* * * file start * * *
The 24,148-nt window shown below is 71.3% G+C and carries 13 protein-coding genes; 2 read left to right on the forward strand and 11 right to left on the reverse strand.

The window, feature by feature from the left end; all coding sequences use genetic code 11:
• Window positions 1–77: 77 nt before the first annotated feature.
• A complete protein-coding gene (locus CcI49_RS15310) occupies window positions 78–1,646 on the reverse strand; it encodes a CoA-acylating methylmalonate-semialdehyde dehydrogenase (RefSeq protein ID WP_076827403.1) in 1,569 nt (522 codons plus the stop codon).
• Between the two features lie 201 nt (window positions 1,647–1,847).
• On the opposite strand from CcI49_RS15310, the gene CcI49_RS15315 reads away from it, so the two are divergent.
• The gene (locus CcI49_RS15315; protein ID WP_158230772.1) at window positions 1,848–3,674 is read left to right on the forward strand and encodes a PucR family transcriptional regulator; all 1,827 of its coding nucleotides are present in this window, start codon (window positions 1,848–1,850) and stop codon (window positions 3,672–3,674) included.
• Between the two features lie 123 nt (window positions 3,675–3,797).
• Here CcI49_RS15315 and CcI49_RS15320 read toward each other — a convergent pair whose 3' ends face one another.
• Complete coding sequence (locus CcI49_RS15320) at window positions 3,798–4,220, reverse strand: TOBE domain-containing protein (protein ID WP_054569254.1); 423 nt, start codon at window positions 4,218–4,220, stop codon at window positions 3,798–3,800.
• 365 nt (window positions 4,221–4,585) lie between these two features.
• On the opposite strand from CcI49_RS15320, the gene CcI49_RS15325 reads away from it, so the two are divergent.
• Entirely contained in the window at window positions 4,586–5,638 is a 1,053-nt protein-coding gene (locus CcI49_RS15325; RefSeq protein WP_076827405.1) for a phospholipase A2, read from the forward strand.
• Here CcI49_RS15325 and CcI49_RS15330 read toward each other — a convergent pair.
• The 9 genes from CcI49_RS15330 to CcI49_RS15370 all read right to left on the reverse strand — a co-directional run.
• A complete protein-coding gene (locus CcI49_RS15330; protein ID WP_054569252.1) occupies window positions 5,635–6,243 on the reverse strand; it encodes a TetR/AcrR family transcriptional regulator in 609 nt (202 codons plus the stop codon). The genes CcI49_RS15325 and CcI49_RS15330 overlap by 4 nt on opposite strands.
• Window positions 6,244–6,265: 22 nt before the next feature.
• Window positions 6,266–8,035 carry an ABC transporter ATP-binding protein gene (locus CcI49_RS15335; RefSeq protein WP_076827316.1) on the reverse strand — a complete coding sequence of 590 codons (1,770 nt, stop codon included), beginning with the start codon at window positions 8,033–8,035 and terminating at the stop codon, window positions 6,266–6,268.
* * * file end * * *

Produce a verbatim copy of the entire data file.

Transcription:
The 24,148-nt window shown below is 71.3% G+C and carries 13 protein-coding genes; 2 read left to right on the forward strand and 11 right to left on the reverse strand.

The window, feature by feature from the left end; all coding sequences use genetic code 11:
• Window positions 1–77: 77 nt before the first annotated feature.
• A complete protein-coding gene (locus CcI49_RS15310) occupies window positions 78–1,646 on the reverse strand; it encodes a CoA-acylating methylmalonate-semialdehyde dehydrogenase (RefSeq protein ID WP_076827403.1) in 1,569 nt (522 codons plus the stop codon).
• Between the two features lie 201 nt (window positions 1,647–1,847).
• On the opposite strand from CcI49_RS15310, the gene CcI49_RS15315 reads away from it, so the two are divergent.
• The gene (locus CcI49_RS15315; protein ID WP_158230772.1) at window positions 1,848–3,674 is read left to right on the forward strand and encodes a PucR family transcriptional regulator; all 1,827 of its coding nucleotides are present in this window, start codon (window positions 1,848–1,850) and stop codon (window positions 3,672–3,674) included.
• Between the two features lie 123 nt (window positions 3,675–3,797).
• Here CcI49_RS15315 and CcI49_RS15320 read toward each other — a convergent pair whose 3' ends face one another.
• Complete coding sequence (locus CcI49_RS15320) at window positions 3,798–4,220, reverse strand: TOBE domain-containing protein (protein ID WP_054569254.1); 423 nt, start codon at window positions 4,218–4,220, stop codon at window positions 3,798–3,800.
• 365 nt (window positions 4,221–4,585) lie between these two features.
• On the opposite strand from CcI49_RS15320, the gene CcI49_RS15325 reads away from it, so the two are divergent.
• Entirely contained in the window at window positions 4,586–5,638 is a 1,053-nt protein-coding gene (locus CcI49_RS15325; RefSeq protein WP_076827405.1) for a phospholipase A2, read from the forward strand.
• Here CcI49_RS15325 and CcI49_RS15330 read toward each other — a convergent pair.
• The 9 genes from CcI49_RS15330 to CcI49_RS15370 all read right to left on the reverse strand — a co-directional run.
• A complete protein-coding gene (locus CcI49_RS15330; protein ID WP_054569252.1) occupies window positions 5,635–6,243 on the reverse strand; it encodes a TetR/AcrR family transcriptional regulator in 609 nt (202 codons plus the stop codon). The genes CcI49_RS15325 and CcI49_RS15330 overlap by 4 nt on opposite strands.
• Window positions 6,244–6,265: 22 nt before the next feature.
• Window positions 6,266–8,035 carry an ABC transporter ATP-binding protein gene (locus CcI49_RS15335; RefSeq protein WP_076827316.1) on the reverse strand — a complete coding sequence of 590 codons (1,770 nt, stop codon included), beginning with the start codon at window positions 8,033–8,035 and terminating at the stop codon, window positions 6,266–6,268.